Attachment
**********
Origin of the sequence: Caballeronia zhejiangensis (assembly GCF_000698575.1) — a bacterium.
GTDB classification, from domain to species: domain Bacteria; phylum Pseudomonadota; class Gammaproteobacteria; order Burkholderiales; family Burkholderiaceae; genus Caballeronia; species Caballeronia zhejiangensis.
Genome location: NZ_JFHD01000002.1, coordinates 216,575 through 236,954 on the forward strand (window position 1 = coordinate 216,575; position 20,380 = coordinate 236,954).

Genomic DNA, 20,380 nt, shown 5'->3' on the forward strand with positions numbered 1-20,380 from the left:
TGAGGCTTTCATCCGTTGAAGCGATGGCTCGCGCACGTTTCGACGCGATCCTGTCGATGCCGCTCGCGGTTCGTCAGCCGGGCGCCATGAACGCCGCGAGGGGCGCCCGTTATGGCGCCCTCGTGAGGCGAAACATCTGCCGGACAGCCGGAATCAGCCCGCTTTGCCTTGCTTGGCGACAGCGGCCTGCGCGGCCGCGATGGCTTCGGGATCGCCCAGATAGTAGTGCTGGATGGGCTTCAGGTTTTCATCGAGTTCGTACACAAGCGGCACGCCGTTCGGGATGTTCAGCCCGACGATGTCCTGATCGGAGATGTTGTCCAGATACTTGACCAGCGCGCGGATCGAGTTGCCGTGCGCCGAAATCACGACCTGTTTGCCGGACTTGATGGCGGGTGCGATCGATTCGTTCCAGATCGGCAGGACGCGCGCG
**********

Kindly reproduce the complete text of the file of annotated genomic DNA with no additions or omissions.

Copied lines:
Origin of the sequence: Caballeronia zhejiangensis (assembly GCF_000698575.1) — a bacterium.
GTDB classification, from domain to species: domain Bacteria; phylum Pseudomonadota; class Gammaproteobacteria; order Burkholderiales; family Burkholderiaceae; genus Caballeronia; species Caballeronia zhejiangensis.
Genome location: NZ_JFHD01000002.1, coordinates 216,575 through 236,954 on the forward strand (window position 1 = coordinate 216,575; position 20,380 = coordinate 236,954).

Genomic DNA, 20,380 nt, shown 5'->3' on the forward strand with positions numbered 1-20,380 from the left:
TGAGGCTTTCATCCGTTGAAGCGATGGCTCGCGCACGTTTCGACGCGATCCTGTCGATGCCGCTCGCGGTTCGTCAGCCGGGCGCCATGAACGCCGCGAGGGGCGCCCGTTATGGCGCCCTCGTGAGGCGAAACATCTGCCGGACAGCCGGAATCAGCCCGCTTTGCCTTGCTTGGCGACAGCGGCCTGCGCGGCCGCGATGGCTTCGGGATCGCCCAGATAGTAGTGCTGGATGGGCTTCAGGTTTTCATCGAGTTCGTACACAAGCGGCACGCCGTTCGGGATGTTCAGCCCGACGATGTCCTGATCGGAGATGTTGTCCAGATACTTGACCAGCGCGCGGATCGAGTTGCCGTGCGCCGAAATCACGACCTGTTTGCCGGACTTGATGGCGGGTGCGATCGATTCGTTCCAGATCGGCAGGACGCGCGCG